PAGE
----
Time Series Data

ObjectBox TS is the ObjectBox database extended by time series data. Ingestion of time based data and querying it is extremely optimized and efficient.

ObjectBox TS stores time series data differently to optimize handling of time based data. Assuming you are already familiar with the standard ObjectBox database, here's how to work with time series data in a nutshell:

  • For a time series enabled type, you annotate a date property as an ID companion

  • Standard queries targeting the ID companion date property will perform much better automatically

  • There are a couple of special APIs for time series operations, e.g. a time based iterator over data

Also check out the ObjectBox TS example project on GitHub.

Defining the Time Series type

Assuming you are already working with ObjectBox Generator (see getting started), you already know about FlatBuffer schema files and how to generate glue code to work conveniently with ObjectBox. Let's have a look at this simple definition file:

timeseries.fbs
table SensorData {
id:ulong;
/// objectbox:id-companion, date-nano
time:long;
valueName:string;
value:long;
}

The type SensorData allows capturing values which come with a timestamp (time) and a name. While this mostly a standard definition, pay special attention to the annotations on the time property: objectbox:id-companion, date-nano tells ObjectBox that this is a time series enabled type. Also note that we are using nanosecond resolution (specifying date instead of date-nano would result in millisecond resolution). OK, this is all it needs to get the generator started:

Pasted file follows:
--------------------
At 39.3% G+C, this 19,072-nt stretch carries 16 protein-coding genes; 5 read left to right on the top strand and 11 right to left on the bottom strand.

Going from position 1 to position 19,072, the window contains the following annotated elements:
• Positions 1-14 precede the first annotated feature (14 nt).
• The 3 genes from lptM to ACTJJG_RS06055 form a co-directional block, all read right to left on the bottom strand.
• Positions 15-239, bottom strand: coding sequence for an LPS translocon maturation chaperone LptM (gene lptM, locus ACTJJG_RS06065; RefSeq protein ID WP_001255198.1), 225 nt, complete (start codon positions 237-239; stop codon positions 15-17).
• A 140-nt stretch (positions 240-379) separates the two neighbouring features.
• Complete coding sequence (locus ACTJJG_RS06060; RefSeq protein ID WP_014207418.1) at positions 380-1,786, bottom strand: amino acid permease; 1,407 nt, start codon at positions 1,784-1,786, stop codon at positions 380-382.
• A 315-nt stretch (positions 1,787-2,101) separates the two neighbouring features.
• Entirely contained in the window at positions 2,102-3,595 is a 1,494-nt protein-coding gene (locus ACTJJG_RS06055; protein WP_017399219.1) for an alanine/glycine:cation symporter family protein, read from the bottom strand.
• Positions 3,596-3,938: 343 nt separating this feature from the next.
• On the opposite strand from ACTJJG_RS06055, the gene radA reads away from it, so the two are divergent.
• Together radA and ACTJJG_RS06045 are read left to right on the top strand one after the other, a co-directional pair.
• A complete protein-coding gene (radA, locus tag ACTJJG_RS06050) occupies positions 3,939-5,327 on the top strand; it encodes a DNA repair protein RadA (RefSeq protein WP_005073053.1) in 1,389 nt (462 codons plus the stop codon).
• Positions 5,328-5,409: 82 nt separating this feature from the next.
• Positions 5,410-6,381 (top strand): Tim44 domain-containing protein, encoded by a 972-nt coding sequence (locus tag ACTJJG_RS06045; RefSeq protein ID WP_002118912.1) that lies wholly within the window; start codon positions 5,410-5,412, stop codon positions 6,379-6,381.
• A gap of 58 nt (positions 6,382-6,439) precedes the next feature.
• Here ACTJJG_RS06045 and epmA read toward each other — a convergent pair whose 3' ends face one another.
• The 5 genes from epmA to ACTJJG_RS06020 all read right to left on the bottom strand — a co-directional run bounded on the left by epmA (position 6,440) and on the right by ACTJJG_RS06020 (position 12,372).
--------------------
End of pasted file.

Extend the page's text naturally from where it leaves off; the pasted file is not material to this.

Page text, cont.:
objectbox-generator -cpp timeseries.fbs

This will generate all code you need to get started with C++ and time series objects.

Working with Time Series data

Time series data is inserted (put) like any other data:

obx::Box<Sensor> box(store);
obx_id id = box.put({.valueName = "temperature", .value = 36});

Note that the time property is absent and thus is automatically assigned to the current time. Of course, you can initialize time beforehand if e.g. the sensor offers a timestamp. Also, you like in standard ObjectBox, we did not assign an ID as this is done for you.

Internally, however, data is stored differently. Most importantly, there is no secondary index for the time property that has to be updated. The advantages of not requiring an secondary index are superior speed and less storage space.

Time series data do not allow updates to the time property. As time series data is usually "immutable", this is typically not an issue. If you must update an object's time, remove the object, set its ID to 0, set the new time and put it. This results in a new object with a new ID.

In many ways time series objects work like regular objects. You can get and remove them, or query for them. The API stays the same.

Example Time Series project

For a more complex working example, visit the official ObjectBox TS C++ example project on GitHub. It's a ready to go setup; all you need is the ObjectBox TS library (contact us).